Subsidies look bad and will be exploited by the opposition

This bill may not restore the public's trust in government as much as hoped. We are already seeing headlines in the news and on social media that point out that the subsidies constitute a broken election promise, quoting a Horgan campaign speech in which he promised that subsidies would not be needed. It has also been implied that the provision is payback to the Green Party for the Confidence and Supply Agreement (quoting subsidy amounts that make it clear that the Green Party's annual subsidy is a much larger percentage of their total fundraising amount for the 2017 election, than is the case for the Liberals or the NDP). There is also a widely expressed distaste for using public money to support political parties at all. Overall, I'm afraid it's going to take a huge amount of education, explaining, and counterarguments to the naysayers to prevent this much-needed reform from turning into a serious political liability to haunt the NDP and Greens in the 2021 election.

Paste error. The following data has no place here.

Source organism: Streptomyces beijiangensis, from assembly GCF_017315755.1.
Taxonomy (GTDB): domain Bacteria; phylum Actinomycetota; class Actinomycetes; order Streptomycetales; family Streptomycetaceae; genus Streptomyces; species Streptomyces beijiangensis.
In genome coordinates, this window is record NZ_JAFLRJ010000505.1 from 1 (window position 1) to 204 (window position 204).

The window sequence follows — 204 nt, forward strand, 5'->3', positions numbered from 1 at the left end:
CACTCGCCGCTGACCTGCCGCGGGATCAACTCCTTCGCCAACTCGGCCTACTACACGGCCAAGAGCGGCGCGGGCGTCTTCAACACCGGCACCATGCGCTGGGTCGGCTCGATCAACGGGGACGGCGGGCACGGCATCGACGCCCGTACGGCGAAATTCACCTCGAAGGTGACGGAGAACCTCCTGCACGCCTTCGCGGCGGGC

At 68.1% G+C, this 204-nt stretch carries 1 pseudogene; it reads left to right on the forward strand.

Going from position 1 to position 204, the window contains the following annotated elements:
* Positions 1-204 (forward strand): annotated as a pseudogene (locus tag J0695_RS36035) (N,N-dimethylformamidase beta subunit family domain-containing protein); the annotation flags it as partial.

Official response from submitted

Hello Bill, 

Thank you very much for your thoughtful feedback. We agree that the bill will take a large amount of explaining for all BC residents  truly understand the bills intentions. The Green Caucus is committed to keeping supporters informed every step of the way.


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  • Kelsey Reid
    responded with submitted 2017-10-13 12:54:47 -0700
  • Bob Reckhow
    published this page in Ban big money bill 2017-09-21 20:08:32 -0700
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